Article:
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From Late Latin sciolus, diminutive of Latin scius (knowing), from sciō (I know) +‎ -ist. It first appears in English at the beginning of the 17th century.



sciolist (plural sciolists)

  1. One who exhibits only superficial knowledge; a self-proclaimed expert with little real understanding.
    • 1808, E[dmund] B[urke], A Treatise on the First Principles of Christianity, in which all Difficulties Stated by Ancient and Modern Sceptics, are Dispassionately Discussed, Halifax, Nova Scotia: Printed by John Howe and Son, OCLC 869235756, page 207:
      Men of true ſcience modestly admit the truth on the authority of the divine word; the ſciolist in imitation of the peasant, whoſe obſtinacy is the natural reſult of pride, and ignorance, will not believe if he does not comprehend.
    • Alfred Marshall (1885) The Present Position of Economics: Among the bad results of the narrowness of the work of English economists early in the century perhaps the most unfortunate was the opportunity which it gave to sciolists to quote and misapply economic dogmas.
    • 1893, Arthur Symons, “The Decadent Movement in Literature”, in Harper's New Monthly Magazine, volume 87, New York, N.Y.: Harper & Brothers, OCLC 1641392, page 863:
      But M. [Édouard] Dujardin is a poet; "vers libres" in the hands of a sciolist are the most intolerably easy and annoying of poetical exercises.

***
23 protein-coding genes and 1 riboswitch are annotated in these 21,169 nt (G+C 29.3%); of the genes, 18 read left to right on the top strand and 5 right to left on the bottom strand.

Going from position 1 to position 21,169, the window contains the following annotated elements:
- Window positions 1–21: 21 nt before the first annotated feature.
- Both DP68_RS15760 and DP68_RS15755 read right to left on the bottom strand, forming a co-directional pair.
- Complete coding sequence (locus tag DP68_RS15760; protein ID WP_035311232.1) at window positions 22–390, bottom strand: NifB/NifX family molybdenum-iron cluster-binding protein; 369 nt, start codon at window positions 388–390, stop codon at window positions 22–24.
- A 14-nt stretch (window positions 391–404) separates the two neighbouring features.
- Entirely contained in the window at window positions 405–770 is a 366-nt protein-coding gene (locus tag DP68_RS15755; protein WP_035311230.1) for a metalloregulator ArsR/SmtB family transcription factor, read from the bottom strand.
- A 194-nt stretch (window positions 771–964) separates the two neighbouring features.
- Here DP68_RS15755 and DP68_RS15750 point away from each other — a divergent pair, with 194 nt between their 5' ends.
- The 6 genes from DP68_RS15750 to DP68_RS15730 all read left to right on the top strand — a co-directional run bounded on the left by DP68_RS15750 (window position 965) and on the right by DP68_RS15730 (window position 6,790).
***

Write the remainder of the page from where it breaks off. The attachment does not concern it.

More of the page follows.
• 1907, Religious Education Association, The Materials of Religious Education: Being the Principal Papers Present at, and the Proceedings of the Fourth General Convention of the Religious Education Association, Rochester, New York, February 5–7, 1907 [Proceedings of the Annual Convention; 4th], Chicago, Ill.: Executive Office of the Association, OCLC 31342682:
      And I think I can divine two classes of agitators from whom we may apprehend danger. I name them together as the sciolists and the socialists. The sciolist is dangerous in politics, as elsewhere, because his knowledge is imperfect and superficial and his conceit is apt to be in proportion to his ignorance.
    • 1963, Federal Assembly of Rhodesia and Nyasaland, Debates of the Federal Assembly, volume 19, Salisbury: Printed by the Parliamentary Printers, OCLC 40211007, page 1887:
      Sir, I can only say I believe that he is a sciolist. Sciolist is an odd word. I am sure you know what it means, Mr. Speaker, but for those who do not, it means a person who believes he knows in fact more than he does.
    • 2003, Roy Porter, Flesh in the Age of Reason, London, New York, N.Y.: Allen Lane, →ISBN, page 290:
      Walter is [] a dupe to the half-baked speculations of every sciolist from [René] Descartes down to ‘Coglionissimo Borri’, and a pack of other dunces.


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